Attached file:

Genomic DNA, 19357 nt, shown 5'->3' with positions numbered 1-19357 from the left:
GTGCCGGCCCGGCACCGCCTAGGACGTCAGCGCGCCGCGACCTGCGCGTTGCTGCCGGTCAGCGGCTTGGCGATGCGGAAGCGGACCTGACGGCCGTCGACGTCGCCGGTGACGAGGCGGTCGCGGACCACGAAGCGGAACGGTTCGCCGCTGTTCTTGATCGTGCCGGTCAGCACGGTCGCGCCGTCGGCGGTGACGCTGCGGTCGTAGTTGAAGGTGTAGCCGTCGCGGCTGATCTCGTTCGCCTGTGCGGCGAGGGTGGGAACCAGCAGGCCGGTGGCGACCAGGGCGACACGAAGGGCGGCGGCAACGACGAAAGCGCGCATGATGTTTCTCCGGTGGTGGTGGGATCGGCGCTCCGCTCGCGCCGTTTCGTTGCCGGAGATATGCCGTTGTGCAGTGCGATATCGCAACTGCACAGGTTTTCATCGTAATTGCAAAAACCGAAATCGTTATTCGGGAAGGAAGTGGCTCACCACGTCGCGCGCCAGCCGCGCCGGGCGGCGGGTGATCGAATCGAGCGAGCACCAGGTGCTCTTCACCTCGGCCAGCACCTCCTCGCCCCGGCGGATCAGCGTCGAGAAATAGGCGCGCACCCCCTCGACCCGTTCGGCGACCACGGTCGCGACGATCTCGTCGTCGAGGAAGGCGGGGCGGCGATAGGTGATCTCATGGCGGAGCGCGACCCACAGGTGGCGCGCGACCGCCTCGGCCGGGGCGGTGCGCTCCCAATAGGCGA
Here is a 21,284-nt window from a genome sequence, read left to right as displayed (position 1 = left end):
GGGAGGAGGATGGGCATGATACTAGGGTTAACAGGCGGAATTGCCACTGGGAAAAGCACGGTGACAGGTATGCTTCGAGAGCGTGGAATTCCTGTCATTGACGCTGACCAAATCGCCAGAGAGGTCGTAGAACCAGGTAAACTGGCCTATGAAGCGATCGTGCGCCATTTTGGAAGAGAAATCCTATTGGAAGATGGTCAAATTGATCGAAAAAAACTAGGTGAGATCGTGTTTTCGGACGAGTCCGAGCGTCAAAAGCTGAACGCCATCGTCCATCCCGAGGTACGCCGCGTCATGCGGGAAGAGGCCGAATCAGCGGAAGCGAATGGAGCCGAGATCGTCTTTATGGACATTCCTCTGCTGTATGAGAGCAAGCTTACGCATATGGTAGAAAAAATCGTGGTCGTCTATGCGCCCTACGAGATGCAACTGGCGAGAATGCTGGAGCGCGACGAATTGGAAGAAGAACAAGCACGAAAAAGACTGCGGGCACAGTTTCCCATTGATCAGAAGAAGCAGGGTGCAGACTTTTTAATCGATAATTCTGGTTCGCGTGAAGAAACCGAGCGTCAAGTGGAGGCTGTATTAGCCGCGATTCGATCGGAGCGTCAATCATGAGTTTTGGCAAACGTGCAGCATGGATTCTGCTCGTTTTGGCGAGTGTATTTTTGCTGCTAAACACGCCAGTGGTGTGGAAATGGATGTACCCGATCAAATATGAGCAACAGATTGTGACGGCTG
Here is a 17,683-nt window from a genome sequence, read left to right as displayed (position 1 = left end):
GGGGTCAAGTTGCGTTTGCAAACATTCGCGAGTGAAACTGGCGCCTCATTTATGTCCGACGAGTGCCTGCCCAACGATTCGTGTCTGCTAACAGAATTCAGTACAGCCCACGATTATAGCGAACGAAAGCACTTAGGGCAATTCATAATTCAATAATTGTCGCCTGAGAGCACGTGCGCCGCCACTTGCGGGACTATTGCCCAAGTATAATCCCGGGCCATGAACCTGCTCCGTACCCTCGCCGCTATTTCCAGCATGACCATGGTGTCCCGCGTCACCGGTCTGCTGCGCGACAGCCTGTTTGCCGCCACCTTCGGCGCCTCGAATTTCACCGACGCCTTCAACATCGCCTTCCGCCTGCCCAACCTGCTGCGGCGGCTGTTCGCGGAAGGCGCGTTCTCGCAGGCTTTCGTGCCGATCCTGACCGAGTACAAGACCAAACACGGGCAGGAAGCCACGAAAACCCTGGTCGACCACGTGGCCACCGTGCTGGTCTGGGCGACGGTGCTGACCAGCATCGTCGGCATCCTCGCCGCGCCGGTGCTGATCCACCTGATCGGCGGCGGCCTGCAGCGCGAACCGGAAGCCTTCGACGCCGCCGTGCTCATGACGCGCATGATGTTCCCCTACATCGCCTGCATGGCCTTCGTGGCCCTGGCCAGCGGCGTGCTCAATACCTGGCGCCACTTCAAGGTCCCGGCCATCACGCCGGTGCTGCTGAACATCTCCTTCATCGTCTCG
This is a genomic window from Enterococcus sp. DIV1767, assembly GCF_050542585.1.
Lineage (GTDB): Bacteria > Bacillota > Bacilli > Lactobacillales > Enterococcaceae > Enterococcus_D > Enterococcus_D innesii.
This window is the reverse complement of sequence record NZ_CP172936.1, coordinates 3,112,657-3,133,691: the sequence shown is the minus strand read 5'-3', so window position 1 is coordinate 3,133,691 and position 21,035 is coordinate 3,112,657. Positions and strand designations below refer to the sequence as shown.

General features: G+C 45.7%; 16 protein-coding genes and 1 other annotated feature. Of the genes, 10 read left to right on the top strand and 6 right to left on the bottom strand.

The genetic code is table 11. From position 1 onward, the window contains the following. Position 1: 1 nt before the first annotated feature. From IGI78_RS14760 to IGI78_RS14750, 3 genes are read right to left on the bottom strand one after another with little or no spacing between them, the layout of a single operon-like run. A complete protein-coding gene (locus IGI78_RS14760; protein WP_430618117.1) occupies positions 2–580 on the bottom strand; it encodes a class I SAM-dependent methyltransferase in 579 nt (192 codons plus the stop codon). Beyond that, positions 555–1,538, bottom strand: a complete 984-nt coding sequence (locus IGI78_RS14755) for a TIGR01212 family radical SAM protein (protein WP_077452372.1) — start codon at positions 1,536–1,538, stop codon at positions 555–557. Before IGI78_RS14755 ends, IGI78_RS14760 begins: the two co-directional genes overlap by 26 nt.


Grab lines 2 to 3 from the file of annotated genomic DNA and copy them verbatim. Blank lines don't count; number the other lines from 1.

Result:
GTGCCGGCCCGGCACCGCCTAGGACGTCAGCGCGCCGCGACCTGCGCGTTGCTGCCGGTCAGCGGCTTGGCGATGCGGAAGCGGACCTGACGGCCGTCGACGTCGCCGGTGACGAGGCGGTCGCGGACCACGAAGCGGAACGGTTCGCCGCTGTTCTTGATCGTGCCGGTCAGCACGGTCGCGCCGTCGGCGGTGACGCTGCGGTCGTAGTTGAAGGTGTAGCCGTCGCGGCTGATCTCGTTCGCCTGTGCGGCGAGGGTGGGAACCAGCAGGCCGGTGGCGACCAGGGCGACACGAAGGGCGGCGGCAACGACGAAAGCGCGCATGATGTTTCTCCGGTGGTGGTGGGATCGGCGCTCCGCTCGCGCCGTTTCGTTGCCGGAGATATGCCGTTGTGCAGTGCGATATCGCAACTGCACAGGTTTTCATCGTAATTGCAAAAACCGAAATCGTTATTCGGGAAGGAAGTGGCTCACCACGTCGCGCGCCAGCCGCGCCGGGCGGCGGGTGATCGAATCGAGCGAGCACCAGGTGCTCTTCACCTCGGCCAGCACCTCCTCGCCCCGGCGGATCAGCGTCGAGAAATAGGCGCGCACCCCCTCGACCCGTTCGGCGACCACGGTCGCGACGATCTCGTCGTCGAGGAAGGCGGGGCGGCGATAGGTGATCTCATGGCGGAGCGCGACCCACAGGTGGCGCGCGACCGCCTCGGCCGGGGCGGTGCGCTCCCAATAGGCGA
Here is a 21,284-nt window from a genome sequence, read left to right as displayed (position 1 = left end):